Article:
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As anyone who’s read this site for any length of time should know, I’m a huge fan of classic science fiction. I grew up inhaling Jules Verne, obsessing over Heinlein, and being swept away by Ray Bradbury. My dad’s classic, paperback science fiction collection was my first window into worlds of amazing imagination, and when other kids spent their summer vacations outside riding bikes I’d plop down next to his bedroom bookshelf and start pulling off careworn paperbacks. Most of them were entirely age-inappropriate (Heinlein has always been kind of a lech), so my adventures would end every day when he got home from work. I actually think he knew I was reading them, and we sort of hand this silent understanding between us that as long as I didn't get caught, we'd never tell my mom. As an adult nothing has really changed, I’m still that big of a nerd.
I’m such a nerd, that I’ve even read almost everything ever written by E.E. “Doc” Smith. Doc Smith was one of the real pioneers of the science fiction genre, author of two massive, epic series of books. His first, the “Skylark” series, was written in 1920. His second success, the “Lensman” series, was started in the late 30s. I’ve always preferred “Skylark”, but Smith always maintained that “Lensman” was his best work (he regarded it as his only real work of science fiction since he used a lot of advanced, headache-inducing, actual science concepts), and apparently Ron Howard and Babylon 5 creator J. Michael Straczynski agree.
Late last week Sci Fi Wire got the ball rolling when they reported that Universal and Ron Howard’s Imagine Entertainment are negotiating with Smith’s estate for the film rights to the “Lensman” series. That doesn’t necessarily mean they’re serious about making it into a movie, it really only means they’re thinking about it.
What does make this whole thing a little more realistic is that on his official site Straczynski has started hinting that he might be the guy adapting E.E. Doc Smith’s work into a script. When asked by a poster on his message board if Howard’s Lensman project might be related to something JMS is working on, Straczynski responded coyly, “Who can say...?” That’s sounds a lot closer to a yes than a no to me.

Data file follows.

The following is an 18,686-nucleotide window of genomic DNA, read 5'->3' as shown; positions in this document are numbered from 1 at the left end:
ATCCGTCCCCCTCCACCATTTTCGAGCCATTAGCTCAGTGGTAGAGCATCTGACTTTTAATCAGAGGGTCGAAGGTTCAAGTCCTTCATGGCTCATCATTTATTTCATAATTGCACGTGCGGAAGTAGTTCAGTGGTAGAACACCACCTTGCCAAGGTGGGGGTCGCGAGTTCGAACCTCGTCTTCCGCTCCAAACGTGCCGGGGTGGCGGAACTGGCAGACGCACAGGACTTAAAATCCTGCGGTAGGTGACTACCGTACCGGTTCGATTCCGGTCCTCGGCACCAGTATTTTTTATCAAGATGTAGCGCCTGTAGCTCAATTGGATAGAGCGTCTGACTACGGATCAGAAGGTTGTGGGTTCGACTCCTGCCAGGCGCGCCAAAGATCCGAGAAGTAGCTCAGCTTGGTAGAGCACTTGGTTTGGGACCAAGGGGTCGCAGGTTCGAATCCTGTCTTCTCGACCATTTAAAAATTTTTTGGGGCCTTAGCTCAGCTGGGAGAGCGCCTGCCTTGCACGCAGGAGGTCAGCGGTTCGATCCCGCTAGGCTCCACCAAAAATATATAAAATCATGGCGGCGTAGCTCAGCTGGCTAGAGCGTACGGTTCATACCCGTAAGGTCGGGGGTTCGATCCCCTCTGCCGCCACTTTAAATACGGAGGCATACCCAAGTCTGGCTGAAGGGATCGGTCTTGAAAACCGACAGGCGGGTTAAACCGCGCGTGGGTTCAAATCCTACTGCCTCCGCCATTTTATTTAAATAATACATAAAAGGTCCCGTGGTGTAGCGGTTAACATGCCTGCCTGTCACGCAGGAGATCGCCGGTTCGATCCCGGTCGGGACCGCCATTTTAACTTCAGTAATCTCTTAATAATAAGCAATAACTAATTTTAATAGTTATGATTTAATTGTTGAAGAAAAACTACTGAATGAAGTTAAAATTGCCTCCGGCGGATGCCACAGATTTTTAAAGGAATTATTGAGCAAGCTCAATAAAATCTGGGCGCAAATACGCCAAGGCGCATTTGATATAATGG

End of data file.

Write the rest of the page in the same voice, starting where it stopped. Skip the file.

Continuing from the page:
So two big names may be involved in this thing, one of them the most respected people in modern science fiction. You’re probably wondering what the heck this Lensman thing is all about. It’s weird. I’ve read them, but I wouldn’t call myself a fan. For my father, who was born in the 40s and grew up in the 50s, E.E. Doc’s Smith’s work was huge; but for me, even when I first read it back in the 80s it was dated. Not because the stories use out of date ideology, more because so much of what Smith did has since been copied, done, and redone by everyone who’s come after him. The parts which haven’t been copied can probably be best described as pretty weird.
The books follow a universe spanning story in which two rival groups of trans-dimensional super-beings wage a battle for supremancy. The bad guys are out to rule, the good guys attempt to help lesser races like men grow and combat them. They do that by helping create the Galactic Patrol, and giving its members something called the “Lens”. The Lens is like The Force meets Green Latern’s ring, with all kinds of crazy, surreal, inter-dimensional powers. Like I said, it gets confusing. But if JMS can distill the whole thing down to the story of a group of humans gifted with a super-powerful device and tasked with protecting the universe, well then maybe they might have something. If JMS is really the guy Howard has tapped to write this, then he’ll have his work cut out for him. They may be short little paperbacks, but the "Lensman" books are almost frighteningly complex.